"The Palace of Art" (text) seems to illustrate a pattern (similar to that of "The Lady of Shalott") in which the poem slowly paints an idyllic world which is ultimately shattered in the final stanzas. What appears to be the most interesting transition at the end of the poem is the speaker's sudden loss of place and identity. Here, we do not simply come to see the artist as a slave to time:
And death and life she hated equally,
And nothing saw, for her despair,
But dreadful time, dreadful eternity,
No comfort anywhere
We also begin to see the artist as a romantic pursuer of illusions. The palace suddenly becomes irrelevant, or perhaps nonexistent, in the larger context of the poem, and the artist who occupies him or herself with godlike aspirations is left to his or her own mortal demise. At this point, we realize that the soul's removal from the more realistic and human world becomes not only its vice but its downfall. In lines 261-264, the soul/artist becomes disoriented:
She, mouldering with the dull earth's mouldering sod,
Inwrapt tenfold in slothful shame,
Lay there exiled from eternal God,
Lost to her place and name.
Time here plays an important role in the demise of the artist who although he is a creator is not immortal as is "the eternal God." However, it is not only time, but place which ceases to exist for the soul at this point in the poem. Here, we see a sharp change from the beginning of the poem which takes care to create a detailed sense of place with its descriptions of the palace's rooms. We thus come to see that the artist's godlike existence entails a degree of romanticized isolation. This removal from humanity then causes the artist to lose a fixed identity; the soul no longer feels a definite notion of placement and name within the larger world. Thus the artist, being so ensconced in his or her own visionary world loses his or her humanity. We must then ask, if the artist is not a god and if he or she does not benefit from the defining, human characteristics of place and name, does the artist even exist?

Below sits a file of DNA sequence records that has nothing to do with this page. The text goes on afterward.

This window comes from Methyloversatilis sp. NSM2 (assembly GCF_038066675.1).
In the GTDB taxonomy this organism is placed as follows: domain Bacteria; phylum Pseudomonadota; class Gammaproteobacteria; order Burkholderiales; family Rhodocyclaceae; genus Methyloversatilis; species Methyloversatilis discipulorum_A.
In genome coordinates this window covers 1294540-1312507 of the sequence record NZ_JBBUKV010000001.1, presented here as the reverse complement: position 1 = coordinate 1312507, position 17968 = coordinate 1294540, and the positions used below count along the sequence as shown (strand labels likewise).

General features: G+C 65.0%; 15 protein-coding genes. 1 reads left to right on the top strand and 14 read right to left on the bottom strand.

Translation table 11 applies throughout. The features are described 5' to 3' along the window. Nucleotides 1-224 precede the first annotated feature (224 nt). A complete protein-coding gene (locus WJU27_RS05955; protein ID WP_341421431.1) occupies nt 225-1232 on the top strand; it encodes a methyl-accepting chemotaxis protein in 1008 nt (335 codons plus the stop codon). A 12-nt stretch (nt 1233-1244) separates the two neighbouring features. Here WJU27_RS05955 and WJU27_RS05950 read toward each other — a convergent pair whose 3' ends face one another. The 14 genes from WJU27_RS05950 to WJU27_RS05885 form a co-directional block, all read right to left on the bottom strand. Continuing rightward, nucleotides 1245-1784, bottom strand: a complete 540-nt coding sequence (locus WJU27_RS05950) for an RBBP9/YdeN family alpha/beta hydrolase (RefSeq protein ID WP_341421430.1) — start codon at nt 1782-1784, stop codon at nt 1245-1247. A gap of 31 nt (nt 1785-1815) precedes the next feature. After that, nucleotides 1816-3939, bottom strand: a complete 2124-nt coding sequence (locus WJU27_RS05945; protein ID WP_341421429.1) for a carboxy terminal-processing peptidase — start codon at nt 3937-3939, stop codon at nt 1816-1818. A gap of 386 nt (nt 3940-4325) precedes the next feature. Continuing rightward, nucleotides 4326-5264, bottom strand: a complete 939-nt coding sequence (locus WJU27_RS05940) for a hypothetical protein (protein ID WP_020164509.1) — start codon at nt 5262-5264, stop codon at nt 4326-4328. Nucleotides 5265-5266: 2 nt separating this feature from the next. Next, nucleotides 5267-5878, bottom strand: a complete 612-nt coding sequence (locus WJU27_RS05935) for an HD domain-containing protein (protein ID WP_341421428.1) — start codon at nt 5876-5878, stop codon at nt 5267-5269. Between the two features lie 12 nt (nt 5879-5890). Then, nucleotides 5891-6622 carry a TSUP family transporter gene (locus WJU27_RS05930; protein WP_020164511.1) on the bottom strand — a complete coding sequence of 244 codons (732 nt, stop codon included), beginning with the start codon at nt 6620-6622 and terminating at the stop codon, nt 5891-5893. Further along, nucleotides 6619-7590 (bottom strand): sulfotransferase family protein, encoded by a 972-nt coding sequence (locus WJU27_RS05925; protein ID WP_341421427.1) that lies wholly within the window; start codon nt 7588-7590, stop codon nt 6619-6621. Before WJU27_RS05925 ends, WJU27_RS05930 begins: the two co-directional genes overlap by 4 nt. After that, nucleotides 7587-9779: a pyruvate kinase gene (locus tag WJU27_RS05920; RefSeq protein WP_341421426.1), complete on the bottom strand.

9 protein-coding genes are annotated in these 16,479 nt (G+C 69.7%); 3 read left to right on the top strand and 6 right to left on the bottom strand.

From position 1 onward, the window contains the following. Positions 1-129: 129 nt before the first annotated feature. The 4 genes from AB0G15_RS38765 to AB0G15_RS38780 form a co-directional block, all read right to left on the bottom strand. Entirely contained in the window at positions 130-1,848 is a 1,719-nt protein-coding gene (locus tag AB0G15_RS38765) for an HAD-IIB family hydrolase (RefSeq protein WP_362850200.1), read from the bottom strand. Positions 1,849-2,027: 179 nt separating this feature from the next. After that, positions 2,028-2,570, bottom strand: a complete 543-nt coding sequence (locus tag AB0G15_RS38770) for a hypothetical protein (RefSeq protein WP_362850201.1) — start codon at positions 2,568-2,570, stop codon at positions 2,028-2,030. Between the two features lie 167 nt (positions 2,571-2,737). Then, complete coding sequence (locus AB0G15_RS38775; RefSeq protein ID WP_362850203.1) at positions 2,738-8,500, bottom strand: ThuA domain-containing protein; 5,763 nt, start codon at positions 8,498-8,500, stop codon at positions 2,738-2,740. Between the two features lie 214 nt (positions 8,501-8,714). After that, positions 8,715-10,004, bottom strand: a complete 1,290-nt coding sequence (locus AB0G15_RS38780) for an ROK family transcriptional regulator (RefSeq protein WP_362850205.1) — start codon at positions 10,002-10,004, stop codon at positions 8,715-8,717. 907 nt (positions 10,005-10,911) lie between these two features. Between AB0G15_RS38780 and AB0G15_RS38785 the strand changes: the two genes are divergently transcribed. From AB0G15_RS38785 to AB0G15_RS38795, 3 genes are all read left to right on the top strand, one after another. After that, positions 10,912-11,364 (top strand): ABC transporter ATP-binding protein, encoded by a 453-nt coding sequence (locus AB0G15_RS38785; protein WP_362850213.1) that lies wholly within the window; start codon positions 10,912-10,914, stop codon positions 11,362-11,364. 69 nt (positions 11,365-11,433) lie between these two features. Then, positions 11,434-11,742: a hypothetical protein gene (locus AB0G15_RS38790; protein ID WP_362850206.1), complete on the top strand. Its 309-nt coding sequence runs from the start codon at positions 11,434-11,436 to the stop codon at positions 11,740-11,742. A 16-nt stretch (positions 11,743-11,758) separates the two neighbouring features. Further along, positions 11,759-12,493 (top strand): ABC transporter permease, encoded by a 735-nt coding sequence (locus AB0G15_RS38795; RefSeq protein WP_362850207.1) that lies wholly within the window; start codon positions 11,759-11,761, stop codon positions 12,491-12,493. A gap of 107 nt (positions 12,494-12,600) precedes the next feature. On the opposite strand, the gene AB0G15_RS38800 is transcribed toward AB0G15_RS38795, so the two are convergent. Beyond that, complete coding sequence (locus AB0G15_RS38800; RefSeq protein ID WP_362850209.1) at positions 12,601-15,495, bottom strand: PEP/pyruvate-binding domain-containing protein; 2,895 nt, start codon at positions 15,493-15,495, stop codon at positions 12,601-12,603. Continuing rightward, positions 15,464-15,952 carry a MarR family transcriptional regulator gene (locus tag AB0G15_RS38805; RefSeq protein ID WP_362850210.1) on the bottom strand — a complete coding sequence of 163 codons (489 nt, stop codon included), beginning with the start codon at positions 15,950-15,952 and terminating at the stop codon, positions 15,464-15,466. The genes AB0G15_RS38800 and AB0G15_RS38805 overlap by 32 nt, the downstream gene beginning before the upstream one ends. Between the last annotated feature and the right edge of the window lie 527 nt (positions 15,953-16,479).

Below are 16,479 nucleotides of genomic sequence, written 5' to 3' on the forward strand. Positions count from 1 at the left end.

Last modified 7 September 2003